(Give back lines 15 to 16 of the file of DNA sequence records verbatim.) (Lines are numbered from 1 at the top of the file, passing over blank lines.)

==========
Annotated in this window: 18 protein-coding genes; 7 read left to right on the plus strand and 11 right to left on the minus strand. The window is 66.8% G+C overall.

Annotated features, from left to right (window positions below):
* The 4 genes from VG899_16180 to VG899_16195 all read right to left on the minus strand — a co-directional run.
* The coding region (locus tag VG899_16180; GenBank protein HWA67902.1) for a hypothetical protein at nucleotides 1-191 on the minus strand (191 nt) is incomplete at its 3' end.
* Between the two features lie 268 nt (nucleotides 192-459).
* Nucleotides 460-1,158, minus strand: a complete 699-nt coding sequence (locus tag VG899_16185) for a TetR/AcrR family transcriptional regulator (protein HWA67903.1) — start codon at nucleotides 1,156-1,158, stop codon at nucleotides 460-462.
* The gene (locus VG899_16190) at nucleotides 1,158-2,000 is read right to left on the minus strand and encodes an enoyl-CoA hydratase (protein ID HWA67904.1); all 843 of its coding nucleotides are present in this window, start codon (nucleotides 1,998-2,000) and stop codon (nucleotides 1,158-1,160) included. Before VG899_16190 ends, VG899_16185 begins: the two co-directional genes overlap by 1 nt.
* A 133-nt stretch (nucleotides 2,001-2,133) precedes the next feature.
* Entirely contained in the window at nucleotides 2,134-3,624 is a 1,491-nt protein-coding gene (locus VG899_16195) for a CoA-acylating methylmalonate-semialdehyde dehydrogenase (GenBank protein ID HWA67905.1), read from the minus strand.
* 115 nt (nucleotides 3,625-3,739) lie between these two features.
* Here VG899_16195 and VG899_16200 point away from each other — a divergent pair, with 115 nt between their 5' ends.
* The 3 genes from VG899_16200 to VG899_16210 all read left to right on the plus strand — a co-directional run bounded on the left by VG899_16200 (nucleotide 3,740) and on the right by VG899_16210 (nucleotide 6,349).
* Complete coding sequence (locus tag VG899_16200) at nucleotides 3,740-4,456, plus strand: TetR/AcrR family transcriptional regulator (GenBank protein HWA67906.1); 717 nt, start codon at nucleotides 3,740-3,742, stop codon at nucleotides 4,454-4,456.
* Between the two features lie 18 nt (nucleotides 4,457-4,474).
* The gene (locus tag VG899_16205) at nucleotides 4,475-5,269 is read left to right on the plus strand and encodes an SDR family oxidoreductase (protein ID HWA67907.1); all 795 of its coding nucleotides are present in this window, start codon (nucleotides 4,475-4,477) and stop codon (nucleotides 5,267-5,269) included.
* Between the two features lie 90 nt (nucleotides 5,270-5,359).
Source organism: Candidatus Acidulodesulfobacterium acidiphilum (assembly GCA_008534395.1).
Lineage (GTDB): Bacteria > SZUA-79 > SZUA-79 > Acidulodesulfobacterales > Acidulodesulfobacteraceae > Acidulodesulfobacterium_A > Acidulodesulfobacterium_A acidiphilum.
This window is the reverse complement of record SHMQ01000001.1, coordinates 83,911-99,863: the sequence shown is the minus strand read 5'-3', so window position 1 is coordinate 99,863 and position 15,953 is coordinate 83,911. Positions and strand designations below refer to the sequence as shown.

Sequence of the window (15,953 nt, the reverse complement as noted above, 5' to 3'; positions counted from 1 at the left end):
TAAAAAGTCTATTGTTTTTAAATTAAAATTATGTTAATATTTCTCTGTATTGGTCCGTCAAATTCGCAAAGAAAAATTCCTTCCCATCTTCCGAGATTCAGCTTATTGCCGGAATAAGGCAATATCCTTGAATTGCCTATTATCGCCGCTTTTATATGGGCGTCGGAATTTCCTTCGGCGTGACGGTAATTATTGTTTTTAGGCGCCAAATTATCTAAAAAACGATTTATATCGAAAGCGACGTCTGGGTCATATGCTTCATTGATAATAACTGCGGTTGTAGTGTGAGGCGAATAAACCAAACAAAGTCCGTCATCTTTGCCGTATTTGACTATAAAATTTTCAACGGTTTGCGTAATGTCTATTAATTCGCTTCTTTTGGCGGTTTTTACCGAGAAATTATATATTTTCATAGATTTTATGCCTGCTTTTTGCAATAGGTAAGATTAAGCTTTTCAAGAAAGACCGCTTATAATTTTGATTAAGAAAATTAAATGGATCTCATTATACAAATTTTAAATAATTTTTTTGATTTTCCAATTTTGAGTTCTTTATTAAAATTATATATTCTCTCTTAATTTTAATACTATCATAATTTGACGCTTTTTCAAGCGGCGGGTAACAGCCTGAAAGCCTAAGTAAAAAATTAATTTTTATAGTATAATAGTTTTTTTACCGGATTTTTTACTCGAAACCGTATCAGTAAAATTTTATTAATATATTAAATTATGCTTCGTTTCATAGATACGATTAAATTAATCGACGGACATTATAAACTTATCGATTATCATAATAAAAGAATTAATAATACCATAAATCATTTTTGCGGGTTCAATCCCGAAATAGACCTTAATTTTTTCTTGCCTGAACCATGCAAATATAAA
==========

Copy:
* The gene (locus tag VG899_16205) at nucleotides 4,475-5,269 is read left to right on the plus strand and encodes an SDR family oxidoreductase (protein ID HWA67907.1); all 795 of its coding nucleotides are present in this window, start codon (nucleotides 4,475-4,477) and stop codon (nucleotides 5,267-5,269) included.
* Between the two features lie 90 nt (nucleotides 5,270-5,359).